The Quilt Scout
by Mary Fons
3-2-1 : The Quilt Scout Moves On
Friends, after five years of dutiful reporting from the world-as-the Quilt Scout-knows it, it’s time to hang up my visor.
My faithful employer and I discussed some months ago that this time would come to close the column in the fall and, incredibly, it is now the fall. We agreed that 100 columns and five years was a great run for the ol’ Scout and what a nice, satisfying quantitative bow that would be, a 5-year, 100-column bow.
It’s not that I have nothing left to say — fat chance — and it’s not that the Scout hasn’t brought smiles and occasionally (delicious) ire to you, our valued readers. You like the Scout, you read the Scout. I love writing it. But it’s time.
Could we talk about that last thing for a moment?
When you’re carbon-dating something, five years is a laughable stretch. Scientists don’t even look at you when you bring up “five years.” But when a human life is the measuring stick and my life tallies up to 40 years, five years turns out to be 12.5% of my whole life. (I only spent 10% of my life as an undergrad, to put it in perspective.) The only other five-year period I can think of to measure as tidily as my Quilt Scout run is my first five years of actual life: I spent 12.5% of my life pre-kindergarten. Those were the days!
In the early days, the Scout was more about my personal experiences in Quiltlandia; over the years, we have intentionally kept the column directed at more historical topics and musings on quilt culture in the broader sense. However, for this column, I feel it’s appropriate to tell you a bit about how this came to be and how I’m feeling about letting go of the column as my 100th piece waits in the wings.
To get some perspective on the person who wrote the very first Quilt Scout in August of 2013, I opened a tab on my browser and with an equal measure of dread and curiosity clicked into Google Photos. As we all know, the internet is forever and the cloud will keep our digital selves alive long after we’re gone. (To wit: There is a legendary quilter who died in 2011 whose website is not only still accessible but posts no mention of her passing. It’s a bit morbid, but how does one contact a family member and suggest taking the site down or adding an “In Memoriam” message at the top?)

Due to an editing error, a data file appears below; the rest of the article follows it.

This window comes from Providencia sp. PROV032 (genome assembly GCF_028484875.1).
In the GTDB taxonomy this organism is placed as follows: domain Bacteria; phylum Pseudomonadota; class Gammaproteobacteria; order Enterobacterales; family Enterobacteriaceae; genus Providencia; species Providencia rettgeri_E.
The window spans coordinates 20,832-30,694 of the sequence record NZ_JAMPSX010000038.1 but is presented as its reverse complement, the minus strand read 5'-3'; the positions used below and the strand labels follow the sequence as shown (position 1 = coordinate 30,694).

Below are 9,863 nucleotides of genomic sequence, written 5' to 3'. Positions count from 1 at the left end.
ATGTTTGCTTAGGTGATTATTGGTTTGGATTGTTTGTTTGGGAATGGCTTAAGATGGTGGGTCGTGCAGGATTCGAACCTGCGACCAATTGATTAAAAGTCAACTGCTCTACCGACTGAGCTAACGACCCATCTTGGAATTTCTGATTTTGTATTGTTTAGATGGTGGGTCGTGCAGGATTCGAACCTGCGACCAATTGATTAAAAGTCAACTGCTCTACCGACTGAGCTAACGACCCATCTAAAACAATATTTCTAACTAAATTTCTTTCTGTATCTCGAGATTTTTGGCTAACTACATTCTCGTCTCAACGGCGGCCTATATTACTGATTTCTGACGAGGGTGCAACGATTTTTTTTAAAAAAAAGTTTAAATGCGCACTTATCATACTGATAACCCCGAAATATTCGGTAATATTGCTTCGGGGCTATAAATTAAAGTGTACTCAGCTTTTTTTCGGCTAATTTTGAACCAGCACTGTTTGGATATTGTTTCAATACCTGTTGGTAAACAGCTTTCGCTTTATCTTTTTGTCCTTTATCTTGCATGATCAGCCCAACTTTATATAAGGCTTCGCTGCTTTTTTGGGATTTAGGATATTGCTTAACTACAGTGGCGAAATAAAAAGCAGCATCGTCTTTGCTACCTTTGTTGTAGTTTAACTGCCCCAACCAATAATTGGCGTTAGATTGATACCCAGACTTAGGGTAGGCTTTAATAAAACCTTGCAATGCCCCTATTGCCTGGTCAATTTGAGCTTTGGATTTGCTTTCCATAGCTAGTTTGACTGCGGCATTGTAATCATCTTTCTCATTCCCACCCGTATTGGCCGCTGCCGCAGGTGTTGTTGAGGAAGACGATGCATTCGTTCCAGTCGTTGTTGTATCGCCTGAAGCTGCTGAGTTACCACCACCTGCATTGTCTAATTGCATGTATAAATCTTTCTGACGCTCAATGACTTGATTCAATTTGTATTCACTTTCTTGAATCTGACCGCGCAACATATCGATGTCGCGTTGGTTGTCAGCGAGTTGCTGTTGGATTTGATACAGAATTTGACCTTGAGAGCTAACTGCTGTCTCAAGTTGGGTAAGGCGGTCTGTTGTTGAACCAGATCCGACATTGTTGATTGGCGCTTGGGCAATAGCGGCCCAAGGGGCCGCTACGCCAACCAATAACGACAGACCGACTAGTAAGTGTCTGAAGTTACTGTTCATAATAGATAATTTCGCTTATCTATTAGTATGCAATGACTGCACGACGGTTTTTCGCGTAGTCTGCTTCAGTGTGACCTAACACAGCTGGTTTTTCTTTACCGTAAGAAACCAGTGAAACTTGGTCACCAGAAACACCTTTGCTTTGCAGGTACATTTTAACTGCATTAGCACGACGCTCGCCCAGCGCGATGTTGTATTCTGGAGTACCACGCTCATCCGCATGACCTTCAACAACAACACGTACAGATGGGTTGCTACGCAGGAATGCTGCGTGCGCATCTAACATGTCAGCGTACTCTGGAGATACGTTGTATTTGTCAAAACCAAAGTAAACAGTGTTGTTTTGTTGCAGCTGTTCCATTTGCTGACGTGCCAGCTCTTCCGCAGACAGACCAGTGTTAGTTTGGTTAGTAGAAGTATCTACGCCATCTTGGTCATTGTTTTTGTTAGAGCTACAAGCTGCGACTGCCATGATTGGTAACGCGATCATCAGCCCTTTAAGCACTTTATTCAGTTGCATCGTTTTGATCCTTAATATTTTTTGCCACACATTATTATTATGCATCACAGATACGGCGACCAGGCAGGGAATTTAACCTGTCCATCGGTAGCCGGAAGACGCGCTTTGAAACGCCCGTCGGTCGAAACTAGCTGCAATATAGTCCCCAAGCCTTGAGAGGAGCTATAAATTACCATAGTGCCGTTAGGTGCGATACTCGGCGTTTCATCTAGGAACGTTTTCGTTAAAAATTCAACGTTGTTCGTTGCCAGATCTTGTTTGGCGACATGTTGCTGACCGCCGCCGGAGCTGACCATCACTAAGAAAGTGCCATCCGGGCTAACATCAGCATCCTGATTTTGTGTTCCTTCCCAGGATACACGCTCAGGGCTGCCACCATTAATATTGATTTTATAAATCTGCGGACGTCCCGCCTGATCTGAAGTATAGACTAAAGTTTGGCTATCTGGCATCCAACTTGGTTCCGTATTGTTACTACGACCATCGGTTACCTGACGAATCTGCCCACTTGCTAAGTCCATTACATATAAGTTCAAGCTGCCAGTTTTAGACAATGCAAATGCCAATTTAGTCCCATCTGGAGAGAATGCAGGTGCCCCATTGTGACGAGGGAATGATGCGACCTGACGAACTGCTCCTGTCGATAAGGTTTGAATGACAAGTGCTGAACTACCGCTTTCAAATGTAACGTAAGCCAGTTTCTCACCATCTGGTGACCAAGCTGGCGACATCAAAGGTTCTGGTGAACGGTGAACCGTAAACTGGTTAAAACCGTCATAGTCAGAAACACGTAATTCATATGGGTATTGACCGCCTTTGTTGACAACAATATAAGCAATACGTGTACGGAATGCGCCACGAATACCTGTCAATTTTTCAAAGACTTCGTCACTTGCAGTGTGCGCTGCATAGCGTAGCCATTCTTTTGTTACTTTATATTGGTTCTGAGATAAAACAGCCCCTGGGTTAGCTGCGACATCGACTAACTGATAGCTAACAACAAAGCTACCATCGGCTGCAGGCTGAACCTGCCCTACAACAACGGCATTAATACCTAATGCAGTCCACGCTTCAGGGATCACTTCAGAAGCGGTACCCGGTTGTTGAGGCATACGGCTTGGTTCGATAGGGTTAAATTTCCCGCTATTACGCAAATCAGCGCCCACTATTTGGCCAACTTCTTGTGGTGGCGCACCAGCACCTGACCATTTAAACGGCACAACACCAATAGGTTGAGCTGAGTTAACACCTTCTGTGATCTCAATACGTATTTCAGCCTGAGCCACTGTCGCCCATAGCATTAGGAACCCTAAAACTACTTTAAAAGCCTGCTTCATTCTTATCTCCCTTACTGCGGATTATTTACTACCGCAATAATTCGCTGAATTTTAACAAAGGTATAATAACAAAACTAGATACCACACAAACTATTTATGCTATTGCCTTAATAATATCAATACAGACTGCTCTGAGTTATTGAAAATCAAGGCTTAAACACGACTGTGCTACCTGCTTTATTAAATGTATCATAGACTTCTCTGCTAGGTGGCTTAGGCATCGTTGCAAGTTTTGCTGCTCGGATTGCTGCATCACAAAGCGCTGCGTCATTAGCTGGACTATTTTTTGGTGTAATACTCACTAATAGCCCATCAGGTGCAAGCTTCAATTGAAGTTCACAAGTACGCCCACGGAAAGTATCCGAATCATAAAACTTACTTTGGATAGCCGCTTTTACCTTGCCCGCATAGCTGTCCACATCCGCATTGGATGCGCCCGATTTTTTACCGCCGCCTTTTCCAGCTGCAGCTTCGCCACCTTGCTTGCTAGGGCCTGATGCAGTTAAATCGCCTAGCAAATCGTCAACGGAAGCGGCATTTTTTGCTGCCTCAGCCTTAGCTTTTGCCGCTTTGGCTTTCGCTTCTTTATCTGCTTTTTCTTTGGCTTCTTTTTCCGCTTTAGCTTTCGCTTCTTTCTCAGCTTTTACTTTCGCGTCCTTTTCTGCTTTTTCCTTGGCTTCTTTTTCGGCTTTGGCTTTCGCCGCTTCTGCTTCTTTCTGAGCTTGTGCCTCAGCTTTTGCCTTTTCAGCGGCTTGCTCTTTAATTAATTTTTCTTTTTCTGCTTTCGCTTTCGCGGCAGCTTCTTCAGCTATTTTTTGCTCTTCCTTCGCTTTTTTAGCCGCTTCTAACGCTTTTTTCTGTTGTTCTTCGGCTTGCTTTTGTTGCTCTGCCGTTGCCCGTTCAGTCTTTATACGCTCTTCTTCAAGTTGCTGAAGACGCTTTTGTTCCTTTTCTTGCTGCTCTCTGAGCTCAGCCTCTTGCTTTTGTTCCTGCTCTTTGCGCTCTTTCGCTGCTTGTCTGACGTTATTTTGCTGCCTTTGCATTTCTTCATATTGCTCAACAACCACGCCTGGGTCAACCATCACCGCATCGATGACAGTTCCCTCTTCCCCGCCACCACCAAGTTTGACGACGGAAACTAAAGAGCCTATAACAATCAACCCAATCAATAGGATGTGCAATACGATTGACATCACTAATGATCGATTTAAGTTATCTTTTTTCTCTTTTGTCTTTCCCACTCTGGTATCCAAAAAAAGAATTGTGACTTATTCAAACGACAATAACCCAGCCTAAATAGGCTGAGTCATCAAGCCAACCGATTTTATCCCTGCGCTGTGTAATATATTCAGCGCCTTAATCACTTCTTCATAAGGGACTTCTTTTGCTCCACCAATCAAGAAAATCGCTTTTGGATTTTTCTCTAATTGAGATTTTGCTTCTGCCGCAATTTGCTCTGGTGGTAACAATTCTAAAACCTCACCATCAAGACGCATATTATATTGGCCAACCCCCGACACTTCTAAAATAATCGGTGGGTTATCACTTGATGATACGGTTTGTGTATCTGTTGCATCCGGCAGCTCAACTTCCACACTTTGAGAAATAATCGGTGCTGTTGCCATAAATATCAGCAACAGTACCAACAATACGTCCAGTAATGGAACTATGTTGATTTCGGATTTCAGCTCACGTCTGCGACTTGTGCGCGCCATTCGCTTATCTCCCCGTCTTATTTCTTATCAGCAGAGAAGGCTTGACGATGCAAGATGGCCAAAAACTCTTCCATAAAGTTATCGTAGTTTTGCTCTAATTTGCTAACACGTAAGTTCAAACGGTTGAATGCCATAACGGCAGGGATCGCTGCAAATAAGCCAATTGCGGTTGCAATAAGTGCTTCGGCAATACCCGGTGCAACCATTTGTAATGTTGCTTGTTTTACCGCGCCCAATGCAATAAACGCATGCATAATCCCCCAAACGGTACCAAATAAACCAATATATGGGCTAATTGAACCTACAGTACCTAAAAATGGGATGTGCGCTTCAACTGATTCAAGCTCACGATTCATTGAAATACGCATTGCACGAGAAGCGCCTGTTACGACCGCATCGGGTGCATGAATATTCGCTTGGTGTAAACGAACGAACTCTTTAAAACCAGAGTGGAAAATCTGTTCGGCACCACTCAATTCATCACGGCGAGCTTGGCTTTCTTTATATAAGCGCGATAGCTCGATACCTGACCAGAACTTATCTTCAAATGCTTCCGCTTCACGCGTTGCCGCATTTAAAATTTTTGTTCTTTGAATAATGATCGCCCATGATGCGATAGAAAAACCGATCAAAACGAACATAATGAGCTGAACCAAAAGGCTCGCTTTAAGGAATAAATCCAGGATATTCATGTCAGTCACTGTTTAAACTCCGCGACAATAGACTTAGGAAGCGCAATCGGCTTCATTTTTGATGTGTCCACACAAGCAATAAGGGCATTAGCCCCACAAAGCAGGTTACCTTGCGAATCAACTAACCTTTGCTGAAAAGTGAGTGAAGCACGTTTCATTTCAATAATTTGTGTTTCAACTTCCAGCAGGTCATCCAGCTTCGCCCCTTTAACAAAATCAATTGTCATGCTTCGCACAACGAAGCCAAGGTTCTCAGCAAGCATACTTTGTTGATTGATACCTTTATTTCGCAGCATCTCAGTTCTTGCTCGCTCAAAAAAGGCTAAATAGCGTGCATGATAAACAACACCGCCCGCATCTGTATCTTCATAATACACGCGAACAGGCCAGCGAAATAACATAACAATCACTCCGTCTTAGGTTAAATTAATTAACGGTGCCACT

A phone pic from the set of “Love of Quilting” with my mom. I haven’t hosted that show for awhile now, far preferring projects like this column for many reasons, one of which is that I don’t have to comb my hair.
As I scrolled through all my pictures from the summer of 2013, I recalled what one of my heroes, writer Fran Leibowitz said about photographs from the past: “Any picture of you when you were younger is a good picture.” As usual, Fran is right on the money.
That’s me at Quilt Market in 2013, goofing off with a stuffed animal. Five years ago feels like forever, but let’s not forget that I was 35 when this picture was taken. Sigh.
I’m not vastly different-looking today, but there are subtle changes in the under-eye area, and, though I’m certain I was convinced at the time I needed to lose 10 pounds, I did not need to lose 10 pounds. There are pictures of people in my life that aren’t in it so much anymore; I’ve moved apartments; and the work I was doing in the quilt industry was definitely different back then. I had no idea what direction it would take in the years to come. Indeed, there were times when I thought my time in the quilt world was coming to an end.
Then Quilts, Inc. offered me this gig and it changed everything.
Earlier that year, I had emailed Bob Ruggiero and Rhianna Griffin to ask if they might have any freelance work I could do for Quilts, Inc. Poised to leave my job as editor of Quilty magazine and probably as host of various quilting how-to programs, I needed to secure some work, fast. Bob and Rhianna didn’t have anything at the time, but they said they’d keep me in mind if something came up.